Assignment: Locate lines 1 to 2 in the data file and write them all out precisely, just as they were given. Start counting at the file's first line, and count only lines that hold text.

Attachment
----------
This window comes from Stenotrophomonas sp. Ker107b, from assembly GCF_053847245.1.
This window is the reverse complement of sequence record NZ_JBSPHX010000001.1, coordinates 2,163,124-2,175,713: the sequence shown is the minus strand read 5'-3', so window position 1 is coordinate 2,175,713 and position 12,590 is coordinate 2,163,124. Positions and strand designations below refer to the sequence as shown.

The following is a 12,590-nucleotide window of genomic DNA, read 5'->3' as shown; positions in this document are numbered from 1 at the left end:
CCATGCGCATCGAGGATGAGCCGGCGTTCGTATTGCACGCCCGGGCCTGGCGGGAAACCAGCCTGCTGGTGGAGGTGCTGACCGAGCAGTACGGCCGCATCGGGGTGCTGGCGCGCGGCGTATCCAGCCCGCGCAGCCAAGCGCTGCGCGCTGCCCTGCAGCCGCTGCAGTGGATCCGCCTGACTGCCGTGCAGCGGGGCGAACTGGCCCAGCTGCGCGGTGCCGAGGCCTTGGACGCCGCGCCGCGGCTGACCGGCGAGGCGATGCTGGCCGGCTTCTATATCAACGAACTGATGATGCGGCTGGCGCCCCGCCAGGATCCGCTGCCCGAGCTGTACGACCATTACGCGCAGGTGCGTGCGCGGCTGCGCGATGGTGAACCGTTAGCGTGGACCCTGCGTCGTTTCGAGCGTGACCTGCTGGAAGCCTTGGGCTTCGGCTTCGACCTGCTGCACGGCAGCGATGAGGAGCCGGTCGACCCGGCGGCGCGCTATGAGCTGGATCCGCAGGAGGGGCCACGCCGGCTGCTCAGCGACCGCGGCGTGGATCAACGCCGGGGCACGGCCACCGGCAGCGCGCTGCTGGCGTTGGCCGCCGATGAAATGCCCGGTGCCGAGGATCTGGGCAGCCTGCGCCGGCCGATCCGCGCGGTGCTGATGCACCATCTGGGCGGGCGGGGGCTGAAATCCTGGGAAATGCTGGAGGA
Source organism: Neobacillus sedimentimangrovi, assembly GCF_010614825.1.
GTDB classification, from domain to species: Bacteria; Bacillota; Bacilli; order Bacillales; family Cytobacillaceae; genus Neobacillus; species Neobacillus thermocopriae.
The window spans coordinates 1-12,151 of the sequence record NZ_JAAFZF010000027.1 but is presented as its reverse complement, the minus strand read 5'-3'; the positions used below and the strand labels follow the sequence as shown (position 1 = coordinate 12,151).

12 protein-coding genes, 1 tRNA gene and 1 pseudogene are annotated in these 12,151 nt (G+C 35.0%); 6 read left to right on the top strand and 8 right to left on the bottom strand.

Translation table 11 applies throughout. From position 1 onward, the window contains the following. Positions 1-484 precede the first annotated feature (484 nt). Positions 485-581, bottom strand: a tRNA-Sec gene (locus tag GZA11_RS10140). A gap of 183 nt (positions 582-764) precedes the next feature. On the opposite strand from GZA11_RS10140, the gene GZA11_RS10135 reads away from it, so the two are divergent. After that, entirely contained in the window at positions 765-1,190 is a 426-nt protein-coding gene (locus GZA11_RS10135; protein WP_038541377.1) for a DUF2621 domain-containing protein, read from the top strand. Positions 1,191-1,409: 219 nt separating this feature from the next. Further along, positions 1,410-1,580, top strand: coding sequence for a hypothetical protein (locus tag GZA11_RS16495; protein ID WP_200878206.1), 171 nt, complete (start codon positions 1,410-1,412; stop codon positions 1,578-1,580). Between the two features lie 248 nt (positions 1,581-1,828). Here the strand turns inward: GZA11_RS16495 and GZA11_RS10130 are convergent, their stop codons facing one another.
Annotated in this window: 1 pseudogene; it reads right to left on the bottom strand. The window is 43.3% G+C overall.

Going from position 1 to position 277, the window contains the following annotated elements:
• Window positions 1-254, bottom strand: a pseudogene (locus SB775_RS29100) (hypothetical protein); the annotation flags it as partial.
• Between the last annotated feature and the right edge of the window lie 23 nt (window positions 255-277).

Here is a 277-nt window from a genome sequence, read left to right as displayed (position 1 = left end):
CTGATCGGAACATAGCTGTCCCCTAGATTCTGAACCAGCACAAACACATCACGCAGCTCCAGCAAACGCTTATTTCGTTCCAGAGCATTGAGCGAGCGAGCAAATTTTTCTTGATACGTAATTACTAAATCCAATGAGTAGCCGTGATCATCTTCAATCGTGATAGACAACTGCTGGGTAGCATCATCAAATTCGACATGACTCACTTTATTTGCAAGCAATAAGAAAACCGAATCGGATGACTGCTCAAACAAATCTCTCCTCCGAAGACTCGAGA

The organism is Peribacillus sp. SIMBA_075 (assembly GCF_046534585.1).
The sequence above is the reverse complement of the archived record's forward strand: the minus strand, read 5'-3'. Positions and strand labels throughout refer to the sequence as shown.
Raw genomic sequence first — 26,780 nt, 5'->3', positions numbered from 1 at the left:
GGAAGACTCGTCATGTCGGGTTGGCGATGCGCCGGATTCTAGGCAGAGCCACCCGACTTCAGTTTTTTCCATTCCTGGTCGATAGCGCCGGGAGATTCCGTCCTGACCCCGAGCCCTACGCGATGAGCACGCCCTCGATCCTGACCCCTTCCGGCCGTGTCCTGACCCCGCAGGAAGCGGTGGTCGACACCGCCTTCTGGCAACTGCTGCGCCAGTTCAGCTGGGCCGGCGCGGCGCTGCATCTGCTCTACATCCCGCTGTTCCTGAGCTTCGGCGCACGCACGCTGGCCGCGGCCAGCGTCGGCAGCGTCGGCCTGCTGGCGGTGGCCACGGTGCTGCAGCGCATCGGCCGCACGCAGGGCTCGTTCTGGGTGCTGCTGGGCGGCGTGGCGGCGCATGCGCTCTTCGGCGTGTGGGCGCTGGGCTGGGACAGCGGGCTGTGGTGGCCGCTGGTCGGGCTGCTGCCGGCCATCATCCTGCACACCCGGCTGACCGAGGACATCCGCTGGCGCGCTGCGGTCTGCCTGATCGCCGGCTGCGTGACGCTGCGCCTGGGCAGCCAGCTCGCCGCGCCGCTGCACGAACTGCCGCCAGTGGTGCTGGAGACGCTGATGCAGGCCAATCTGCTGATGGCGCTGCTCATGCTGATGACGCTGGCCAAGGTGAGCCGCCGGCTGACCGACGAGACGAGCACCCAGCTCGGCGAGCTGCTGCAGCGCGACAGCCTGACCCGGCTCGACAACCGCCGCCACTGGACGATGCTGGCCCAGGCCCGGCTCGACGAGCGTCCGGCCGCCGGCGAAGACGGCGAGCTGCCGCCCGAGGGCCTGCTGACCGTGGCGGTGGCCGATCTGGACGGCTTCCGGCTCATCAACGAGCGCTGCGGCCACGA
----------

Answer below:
This window comes from Stenotrophomonas sp. Ker107b, from assembly GCF_053847245.1.
This window is the reverse complement of sequence record NZ_JBSPHX010000001.1, coordinates 2,163,124-2,175,713: the sequence shown is the minus strand read 5'-3', so window position 1 is coordinate 2,175,713 and position 12,590 is coordinate 2,163,124. Positions and strand designations below refer to the sequence as shown.